South eastern pronunciations will be used across UK by 2066, new research predicts
Within just 45 years south eastern English pronunciations will be used across the UK, according to new research from the Universities of Portsmouth and Cambridge.
The study used physics modelling to predict the future of the English language in England and found the south eastern pronunciation of many words is slowly overtaking northern and western pronunciations.
Words like ‘strut’ which currently rhyme with ‘foot’ in northern England will stop rhyming, and the pirate `arrr’ in `farm’ will disappear from the south west. However, certain north-south differences are predicted to remain: we will continue to disagree about the pronunciation of `bath’.
Researchers compared data from two existing surveys to model dialect maps: The Survey of English dialects (SED) and the English dialect app (EDA).
The SED interviewed older people from rural locations in the 1950s to get a picture of older English dialects.
The EDA asked more than 50,000 English speakers to answer questions about their language usage through a smartphone app in 2016 and all but one of the questions duplicated the 1950s survey.
Dr James Burridge, from the University’s School of Mathematics and Physics, said: “The results of these surveys already existed and we’re grateful to the creators for making their data available for further research like ours. We found that comparing the two was a viable way of exploring language change in 20th Century English.
“We built a physics model, which accounted for people moving around their home location and sometimes going further afield - for instance for jobs or marriage - and we also accounted for how people learn language.”
“We ran the model with correct population distributions and migration patterns in the 1900s and then rolled it forward to 2000. We then compared the model maps to the dialect maps and found that our modelling could predict how English language will evolve over the next 40 years or so.”
Dr Burridge worked alongside linguist Dr Tamsin Blaxter, from the University of Cambridge, to apply the model. “It’s exciting that models from physics can be used to explain what we have observed about changing dialects,” she said, “and even make predictions about the future.”
We found that our modelling could predict how English language will evolve over the next 40 years or so.
Dr Burridge said the modelling could decipher whether language change has been to do with migration or other factors, such as teaching in schools or watching television, or even just because people naturally adopt a word that’s easier to say.
“In about 1900, almost everybody said ‘thawing’ pronounced ‘thaw-wing’, but the majority of people now pronounce the word ‘thawing’ with an intrusive ‘r’, which means it sounds like ‘thaw-ring’. Our model predicts this change happened over about 25 years,” he said.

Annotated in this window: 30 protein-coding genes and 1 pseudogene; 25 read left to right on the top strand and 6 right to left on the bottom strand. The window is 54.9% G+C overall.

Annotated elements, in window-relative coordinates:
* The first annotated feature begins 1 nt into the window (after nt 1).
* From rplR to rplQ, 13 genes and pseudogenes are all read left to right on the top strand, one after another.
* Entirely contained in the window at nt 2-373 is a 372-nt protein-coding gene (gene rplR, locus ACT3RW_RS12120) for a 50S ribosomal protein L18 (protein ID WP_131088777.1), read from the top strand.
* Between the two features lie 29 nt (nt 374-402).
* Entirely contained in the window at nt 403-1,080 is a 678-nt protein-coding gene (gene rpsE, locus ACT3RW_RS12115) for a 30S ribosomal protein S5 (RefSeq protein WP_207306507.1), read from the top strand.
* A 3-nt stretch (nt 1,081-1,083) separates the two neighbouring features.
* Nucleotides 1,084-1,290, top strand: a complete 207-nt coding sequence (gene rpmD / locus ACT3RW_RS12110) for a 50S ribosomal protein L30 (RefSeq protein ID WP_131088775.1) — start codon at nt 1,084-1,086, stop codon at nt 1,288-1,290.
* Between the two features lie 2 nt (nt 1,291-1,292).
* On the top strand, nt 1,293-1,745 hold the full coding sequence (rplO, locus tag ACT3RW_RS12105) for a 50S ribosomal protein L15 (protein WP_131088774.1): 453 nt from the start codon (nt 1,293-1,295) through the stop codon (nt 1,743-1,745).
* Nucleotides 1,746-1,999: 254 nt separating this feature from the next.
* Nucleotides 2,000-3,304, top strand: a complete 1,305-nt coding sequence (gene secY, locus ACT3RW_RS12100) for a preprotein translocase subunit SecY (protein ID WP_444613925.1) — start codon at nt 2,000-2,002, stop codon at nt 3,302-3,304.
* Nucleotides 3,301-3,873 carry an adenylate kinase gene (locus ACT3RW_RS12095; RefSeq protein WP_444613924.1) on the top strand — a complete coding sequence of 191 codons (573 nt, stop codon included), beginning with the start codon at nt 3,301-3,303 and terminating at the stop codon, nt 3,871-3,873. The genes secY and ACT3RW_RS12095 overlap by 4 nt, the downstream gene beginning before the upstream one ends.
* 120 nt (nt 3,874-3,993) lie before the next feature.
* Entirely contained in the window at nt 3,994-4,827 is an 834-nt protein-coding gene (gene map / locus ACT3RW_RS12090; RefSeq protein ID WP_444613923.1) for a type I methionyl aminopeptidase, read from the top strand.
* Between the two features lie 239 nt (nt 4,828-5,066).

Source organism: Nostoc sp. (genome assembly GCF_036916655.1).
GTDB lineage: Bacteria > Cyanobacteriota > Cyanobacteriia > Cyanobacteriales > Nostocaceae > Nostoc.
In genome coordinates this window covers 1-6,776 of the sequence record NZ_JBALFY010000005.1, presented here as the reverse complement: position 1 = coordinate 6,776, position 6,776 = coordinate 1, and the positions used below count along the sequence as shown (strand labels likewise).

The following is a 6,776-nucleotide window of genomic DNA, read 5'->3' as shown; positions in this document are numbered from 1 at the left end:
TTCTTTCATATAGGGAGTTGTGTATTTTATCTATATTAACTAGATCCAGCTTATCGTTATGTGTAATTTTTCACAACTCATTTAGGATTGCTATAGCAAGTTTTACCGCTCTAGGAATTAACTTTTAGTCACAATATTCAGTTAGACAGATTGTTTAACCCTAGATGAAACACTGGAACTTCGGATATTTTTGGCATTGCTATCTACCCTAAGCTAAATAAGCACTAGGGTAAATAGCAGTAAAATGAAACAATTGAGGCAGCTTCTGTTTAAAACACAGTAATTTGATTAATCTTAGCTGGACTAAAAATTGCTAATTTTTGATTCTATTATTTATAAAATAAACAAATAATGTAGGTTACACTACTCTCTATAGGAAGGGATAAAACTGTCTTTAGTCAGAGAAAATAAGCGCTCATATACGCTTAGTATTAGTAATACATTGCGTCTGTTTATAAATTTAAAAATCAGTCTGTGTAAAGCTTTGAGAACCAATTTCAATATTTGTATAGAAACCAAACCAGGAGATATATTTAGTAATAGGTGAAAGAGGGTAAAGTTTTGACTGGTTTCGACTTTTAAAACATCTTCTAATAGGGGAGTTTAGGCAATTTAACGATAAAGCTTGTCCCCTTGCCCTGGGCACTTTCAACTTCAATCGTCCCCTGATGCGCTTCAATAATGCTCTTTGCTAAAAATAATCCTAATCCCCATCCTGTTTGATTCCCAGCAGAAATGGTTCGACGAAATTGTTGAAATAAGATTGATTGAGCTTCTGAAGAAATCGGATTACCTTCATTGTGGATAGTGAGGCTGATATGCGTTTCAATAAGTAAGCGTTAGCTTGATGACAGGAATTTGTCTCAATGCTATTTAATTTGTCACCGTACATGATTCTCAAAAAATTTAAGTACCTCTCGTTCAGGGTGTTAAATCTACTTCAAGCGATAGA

“We found that the word has changed because it was tricky to pronounce and children are more likely to pick up the easier pronunciation. This then becomes the norm. However, it hasn’t changed everywhere yet because some major cities like Leeds and Manchester have rejected the change.”
Dr Burridge explains that words can sometimes get ‘stuck’ creating boundaries between regions known as ‘isoglosses’.
He said: “On an isogloss there is often no dominant pronunciation - or there may be different words for the same object or action - so children growing up on such a boundary have a hard time working out what the `right’ choice is, as they’re exposed to language on both sides.
“The word thawing has kept its original pronunciation in some northern cities because there hasn’t been enough of a push to move the isogloss boundary through them.”
And it’s not just the pronunciation of words which will see a change. The model predicts that the word ‘backend’ - another word to describe ‘autumn’ in the north - will completely disappear within 20 years. Another word for autumn, `fall’, has already largely disappeared from its traditional region in the south west, though it still dominates in North America.
This follows the decline of words to describe snail, such as ‘dod-man’, ‘hodmedod’, ‘hoddy-dod’, ‘hoddy-doddy’, which faded from English language over the last century.
The research was funded by the Royal Society and supported by the Leverhulme Trust. The paper is published in The Journal of Physics: Complexity.